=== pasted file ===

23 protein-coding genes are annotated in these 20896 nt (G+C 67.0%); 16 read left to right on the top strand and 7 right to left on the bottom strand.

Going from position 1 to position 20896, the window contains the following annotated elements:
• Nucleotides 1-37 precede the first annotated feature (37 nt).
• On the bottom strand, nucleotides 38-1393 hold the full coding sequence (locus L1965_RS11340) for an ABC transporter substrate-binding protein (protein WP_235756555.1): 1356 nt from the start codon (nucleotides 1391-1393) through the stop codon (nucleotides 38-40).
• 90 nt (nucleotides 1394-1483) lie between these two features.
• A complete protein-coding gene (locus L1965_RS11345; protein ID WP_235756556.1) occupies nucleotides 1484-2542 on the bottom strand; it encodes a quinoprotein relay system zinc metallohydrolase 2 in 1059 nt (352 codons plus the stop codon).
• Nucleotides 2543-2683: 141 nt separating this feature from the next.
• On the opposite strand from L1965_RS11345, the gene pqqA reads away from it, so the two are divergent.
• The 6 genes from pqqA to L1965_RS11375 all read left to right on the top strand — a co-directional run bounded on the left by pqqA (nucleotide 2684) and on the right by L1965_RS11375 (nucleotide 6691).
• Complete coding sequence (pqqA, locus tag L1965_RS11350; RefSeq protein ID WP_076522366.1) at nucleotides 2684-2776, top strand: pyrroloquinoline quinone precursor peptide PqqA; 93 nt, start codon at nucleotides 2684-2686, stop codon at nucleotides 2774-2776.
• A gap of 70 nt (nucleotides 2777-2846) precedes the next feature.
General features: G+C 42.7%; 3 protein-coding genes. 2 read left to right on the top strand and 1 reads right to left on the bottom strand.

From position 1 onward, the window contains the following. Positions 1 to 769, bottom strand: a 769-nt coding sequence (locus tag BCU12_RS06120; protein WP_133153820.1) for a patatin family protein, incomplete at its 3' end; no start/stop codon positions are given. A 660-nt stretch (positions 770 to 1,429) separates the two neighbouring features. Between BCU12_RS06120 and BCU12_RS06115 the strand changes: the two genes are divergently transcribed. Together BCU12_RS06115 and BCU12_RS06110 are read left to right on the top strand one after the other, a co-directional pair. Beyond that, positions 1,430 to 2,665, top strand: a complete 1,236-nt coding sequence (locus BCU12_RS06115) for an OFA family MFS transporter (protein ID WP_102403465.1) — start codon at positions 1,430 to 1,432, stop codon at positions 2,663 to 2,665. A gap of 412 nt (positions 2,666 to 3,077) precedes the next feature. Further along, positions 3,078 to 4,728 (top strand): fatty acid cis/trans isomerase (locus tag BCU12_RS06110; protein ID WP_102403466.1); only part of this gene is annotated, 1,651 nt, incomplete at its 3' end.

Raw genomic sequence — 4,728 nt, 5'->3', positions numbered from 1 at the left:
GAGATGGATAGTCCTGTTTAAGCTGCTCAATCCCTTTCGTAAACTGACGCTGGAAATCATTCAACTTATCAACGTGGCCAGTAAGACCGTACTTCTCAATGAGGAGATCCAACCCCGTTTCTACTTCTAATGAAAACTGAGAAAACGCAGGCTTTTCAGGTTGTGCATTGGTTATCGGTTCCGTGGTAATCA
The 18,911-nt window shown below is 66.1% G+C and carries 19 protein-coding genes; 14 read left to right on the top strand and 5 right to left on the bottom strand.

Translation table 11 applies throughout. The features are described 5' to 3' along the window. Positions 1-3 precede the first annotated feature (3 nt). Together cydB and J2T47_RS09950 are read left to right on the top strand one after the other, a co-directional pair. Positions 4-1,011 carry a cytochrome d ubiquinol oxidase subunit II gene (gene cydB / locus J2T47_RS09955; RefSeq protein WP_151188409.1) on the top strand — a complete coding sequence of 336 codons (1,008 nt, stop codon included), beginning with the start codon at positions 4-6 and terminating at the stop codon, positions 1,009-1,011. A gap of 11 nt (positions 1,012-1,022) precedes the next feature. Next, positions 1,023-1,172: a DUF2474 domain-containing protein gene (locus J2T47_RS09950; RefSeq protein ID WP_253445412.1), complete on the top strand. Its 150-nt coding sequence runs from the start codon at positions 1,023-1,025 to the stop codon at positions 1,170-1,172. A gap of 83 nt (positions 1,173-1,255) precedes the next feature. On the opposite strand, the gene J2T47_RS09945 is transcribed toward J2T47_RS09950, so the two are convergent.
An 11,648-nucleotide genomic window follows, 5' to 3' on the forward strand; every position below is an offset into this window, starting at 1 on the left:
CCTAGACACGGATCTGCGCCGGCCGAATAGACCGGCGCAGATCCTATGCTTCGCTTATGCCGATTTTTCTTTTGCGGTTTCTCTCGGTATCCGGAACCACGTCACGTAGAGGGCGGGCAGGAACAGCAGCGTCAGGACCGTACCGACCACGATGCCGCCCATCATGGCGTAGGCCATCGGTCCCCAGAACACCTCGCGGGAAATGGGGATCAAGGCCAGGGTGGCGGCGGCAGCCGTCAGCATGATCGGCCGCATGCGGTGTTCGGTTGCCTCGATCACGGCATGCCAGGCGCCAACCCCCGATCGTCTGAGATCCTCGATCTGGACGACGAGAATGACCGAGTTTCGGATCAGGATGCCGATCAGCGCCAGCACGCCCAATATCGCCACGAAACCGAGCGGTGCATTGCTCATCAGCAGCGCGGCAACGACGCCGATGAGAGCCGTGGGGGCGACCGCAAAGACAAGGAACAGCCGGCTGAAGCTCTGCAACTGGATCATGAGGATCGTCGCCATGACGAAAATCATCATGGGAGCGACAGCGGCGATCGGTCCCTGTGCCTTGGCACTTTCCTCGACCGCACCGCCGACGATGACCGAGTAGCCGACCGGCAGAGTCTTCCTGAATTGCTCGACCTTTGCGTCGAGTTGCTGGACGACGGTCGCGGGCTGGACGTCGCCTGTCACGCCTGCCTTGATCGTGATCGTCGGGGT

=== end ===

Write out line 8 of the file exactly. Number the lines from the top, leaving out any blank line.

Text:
• On the opposite strand from L1965_RS11345, the gene pqqA reads away from it, so the two are divergent.